I wrote last week at the end of my blog that I would write again on Friday. I am so sorry, but I missed the boat on that one! I was so caught up in trying to format my book that I have not even looked up to see what day it is. Finally, today, my artist came over and I told her that all was well in Windows 10 but once I converted it to the PDF the pages were then messed up. I was at my wit’s end! She is helping me with the conversion.
But I do not feel that bad because I talked with a friend whose husband writes reports and he has the same problem when he converts to a PDF. I am getting there, but because I have only ate and slept formatting for a good month now and longer, I am beyond exhausted and my eyes will never be the same! So, my artist told me to take the next few days off from the computer, and she would call me by Saturday with her results. But….I really need to get back to my idiom blog (I really do enjoy writing this). So, it’s back to I Missed the Boat.
This saying is derived from England when they said (and probably still do) that they have missed the bus. I never found how the word went from bus to boat, but thinking about it, the British walk and ride buses and most Brits are there to stay. Originally, Americans came here by boat, and even though the saying originated long after we started arriving on these main lands, we understand that our ancestors came by boat. Thinking about that even further, maybe that is why we love to cruise. Or, some of us love to cruise. That boat journey is in our DNA. It’s in mine, I know.
So, what does this phrase mean. It could literally mean that someone missed the boat, they failed to board the boat, but more so, it goes further than that. Remembering that a boat takes you on a journey, and in the beginning the journey leads to (at least) the dream of a better life, an opportunity to succeed. Therefore, sometimes when we say we missed the boat it means that we missed an opportunity to succeed. For instance, I missed the boat when I turned down a job opportunity that I thought was not a good fit for me, but it ended up being wildly successful for someone else, and I felt I missed the boat. I should have taken the opportunity.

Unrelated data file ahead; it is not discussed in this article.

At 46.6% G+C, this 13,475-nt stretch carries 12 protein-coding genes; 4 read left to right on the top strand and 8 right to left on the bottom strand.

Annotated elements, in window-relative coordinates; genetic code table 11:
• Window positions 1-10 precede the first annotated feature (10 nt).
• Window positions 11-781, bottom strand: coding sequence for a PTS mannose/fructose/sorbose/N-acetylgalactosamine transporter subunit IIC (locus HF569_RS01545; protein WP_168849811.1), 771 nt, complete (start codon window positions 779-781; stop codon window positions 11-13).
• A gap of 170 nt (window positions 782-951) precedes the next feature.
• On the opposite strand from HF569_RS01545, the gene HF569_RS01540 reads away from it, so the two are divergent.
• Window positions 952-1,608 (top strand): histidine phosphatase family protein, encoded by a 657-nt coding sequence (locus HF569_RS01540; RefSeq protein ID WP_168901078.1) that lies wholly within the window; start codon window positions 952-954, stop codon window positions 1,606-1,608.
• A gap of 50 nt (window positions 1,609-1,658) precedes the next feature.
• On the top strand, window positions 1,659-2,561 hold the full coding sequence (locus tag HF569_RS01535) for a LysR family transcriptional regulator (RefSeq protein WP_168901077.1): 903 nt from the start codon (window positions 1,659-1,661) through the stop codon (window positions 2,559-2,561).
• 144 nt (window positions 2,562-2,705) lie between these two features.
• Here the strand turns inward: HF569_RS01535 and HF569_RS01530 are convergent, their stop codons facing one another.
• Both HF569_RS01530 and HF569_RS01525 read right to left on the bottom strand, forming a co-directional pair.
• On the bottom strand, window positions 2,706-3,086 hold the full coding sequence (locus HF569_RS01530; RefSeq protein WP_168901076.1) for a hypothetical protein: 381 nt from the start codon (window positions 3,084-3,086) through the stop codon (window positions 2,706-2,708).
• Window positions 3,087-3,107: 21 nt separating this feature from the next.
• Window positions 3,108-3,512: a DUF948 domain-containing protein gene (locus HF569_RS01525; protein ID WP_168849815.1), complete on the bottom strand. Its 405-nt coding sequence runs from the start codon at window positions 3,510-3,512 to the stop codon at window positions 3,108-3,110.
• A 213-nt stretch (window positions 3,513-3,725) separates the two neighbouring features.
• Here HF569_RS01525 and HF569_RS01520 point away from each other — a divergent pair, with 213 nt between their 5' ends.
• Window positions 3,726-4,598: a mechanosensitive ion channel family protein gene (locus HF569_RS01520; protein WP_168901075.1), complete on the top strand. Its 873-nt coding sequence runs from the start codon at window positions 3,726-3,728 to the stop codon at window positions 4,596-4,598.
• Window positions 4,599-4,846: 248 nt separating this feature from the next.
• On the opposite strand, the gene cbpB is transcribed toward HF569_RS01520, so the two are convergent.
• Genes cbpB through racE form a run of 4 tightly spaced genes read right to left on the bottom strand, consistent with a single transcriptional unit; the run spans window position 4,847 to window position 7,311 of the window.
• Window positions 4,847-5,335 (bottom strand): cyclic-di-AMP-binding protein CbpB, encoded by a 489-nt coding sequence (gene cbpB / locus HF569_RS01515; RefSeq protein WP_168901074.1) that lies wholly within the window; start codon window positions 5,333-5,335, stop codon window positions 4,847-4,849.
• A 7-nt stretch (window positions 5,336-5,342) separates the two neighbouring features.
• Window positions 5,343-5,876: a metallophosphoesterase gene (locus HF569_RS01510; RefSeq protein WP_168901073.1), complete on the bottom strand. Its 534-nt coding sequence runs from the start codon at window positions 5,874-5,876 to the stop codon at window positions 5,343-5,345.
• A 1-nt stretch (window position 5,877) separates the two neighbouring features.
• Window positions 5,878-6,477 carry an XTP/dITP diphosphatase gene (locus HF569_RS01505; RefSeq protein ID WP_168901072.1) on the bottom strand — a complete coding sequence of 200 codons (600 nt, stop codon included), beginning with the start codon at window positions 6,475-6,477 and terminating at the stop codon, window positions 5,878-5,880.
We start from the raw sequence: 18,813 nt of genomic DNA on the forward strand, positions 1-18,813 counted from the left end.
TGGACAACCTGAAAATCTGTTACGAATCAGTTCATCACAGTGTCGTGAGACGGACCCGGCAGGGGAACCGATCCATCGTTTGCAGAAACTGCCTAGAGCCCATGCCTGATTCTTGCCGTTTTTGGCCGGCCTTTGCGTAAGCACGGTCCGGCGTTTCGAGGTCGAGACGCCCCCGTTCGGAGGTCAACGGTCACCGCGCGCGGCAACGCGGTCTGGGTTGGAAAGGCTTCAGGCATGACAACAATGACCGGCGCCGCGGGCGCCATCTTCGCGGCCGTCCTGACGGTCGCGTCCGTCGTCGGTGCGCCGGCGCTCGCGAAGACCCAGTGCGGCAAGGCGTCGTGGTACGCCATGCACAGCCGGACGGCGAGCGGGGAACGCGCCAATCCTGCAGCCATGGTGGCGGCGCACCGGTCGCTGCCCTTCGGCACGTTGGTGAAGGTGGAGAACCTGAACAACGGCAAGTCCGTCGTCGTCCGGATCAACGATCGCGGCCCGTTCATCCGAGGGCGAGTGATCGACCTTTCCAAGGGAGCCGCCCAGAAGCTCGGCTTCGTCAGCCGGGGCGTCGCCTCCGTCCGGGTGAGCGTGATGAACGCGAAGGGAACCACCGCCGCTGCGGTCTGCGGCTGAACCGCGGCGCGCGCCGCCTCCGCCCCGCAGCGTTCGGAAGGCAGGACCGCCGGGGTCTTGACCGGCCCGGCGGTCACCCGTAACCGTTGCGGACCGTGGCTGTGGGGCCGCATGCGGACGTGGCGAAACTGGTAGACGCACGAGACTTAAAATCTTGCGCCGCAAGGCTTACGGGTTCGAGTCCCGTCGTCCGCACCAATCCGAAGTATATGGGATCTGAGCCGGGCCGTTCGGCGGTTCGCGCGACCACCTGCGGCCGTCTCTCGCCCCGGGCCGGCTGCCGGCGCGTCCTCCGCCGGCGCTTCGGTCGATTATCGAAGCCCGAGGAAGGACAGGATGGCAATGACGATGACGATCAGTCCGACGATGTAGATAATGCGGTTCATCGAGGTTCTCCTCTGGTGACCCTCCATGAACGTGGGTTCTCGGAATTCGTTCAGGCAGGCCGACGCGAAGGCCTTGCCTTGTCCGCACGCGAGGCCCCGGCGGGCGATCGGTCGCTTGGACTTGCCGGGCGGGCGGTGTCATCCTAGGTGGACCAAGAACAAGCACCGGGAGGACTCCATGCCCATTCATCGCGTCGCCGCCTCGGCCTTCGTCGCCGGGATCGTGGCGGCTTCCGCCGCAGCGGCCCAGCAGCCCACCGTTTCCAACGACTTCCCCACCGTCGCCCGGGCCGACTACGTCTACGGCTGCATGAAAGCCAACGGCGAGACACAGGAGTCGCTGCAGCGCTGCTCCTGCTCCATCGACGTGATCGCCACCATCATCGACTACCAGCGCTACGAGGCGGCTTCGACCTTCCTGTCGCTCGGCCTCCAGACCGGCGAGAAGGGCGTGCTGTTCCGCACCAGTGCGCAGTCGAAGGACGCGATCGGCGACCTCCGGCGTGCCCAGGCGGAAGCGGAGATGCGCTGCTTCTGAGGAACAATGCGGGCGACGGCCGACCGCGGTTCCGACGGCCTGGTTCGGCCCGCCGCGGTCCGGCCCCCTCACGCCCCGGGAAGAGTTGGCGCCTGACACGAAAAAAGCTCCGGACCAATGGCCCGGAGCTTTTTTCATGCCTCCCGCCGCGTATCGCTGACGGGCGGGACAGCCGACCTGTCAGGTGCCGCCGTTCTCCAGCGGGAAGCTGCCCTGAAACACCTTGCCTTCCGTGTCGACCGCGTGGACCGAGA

Now, don’t get missed the boat confused with “that ship has sailed”. Although these two phrases mean the same as a failed opportunity, the sailing ship has to do with the opportunity has passed to fulfill it one way or the other. This is when I did not have the opportunity to turn down the job offer, because I was too late to take advantage of it. (I will say, though, that “miss the boat” can be used for being too late to take advantage of an opportunity. There’s such a subtle distinction between the two phrases and when to use which.)
We also can use “miss the boat” when we are referring to someone who simply does not understand the concept or importance of an idea. This is used in a negative connotation, so this is not really one of the meaning I use. It is a derogatory statement about a person — “…he really missed the boat by his beliefs…”
Which brings me to how I used the word…to have made an error or a wrong. I was just plain wrong to not write on Friday or to say I would and then did not. I really missed the boat. And even though I have a valid excuse, I did miss the boat; it has nothing to do with my ship sailing, because it hasn’t, it’s still in dock, it’s just that I missed the boat.
Today, I will leave you with I hope to write on Friday.
Until the next time…have a great one!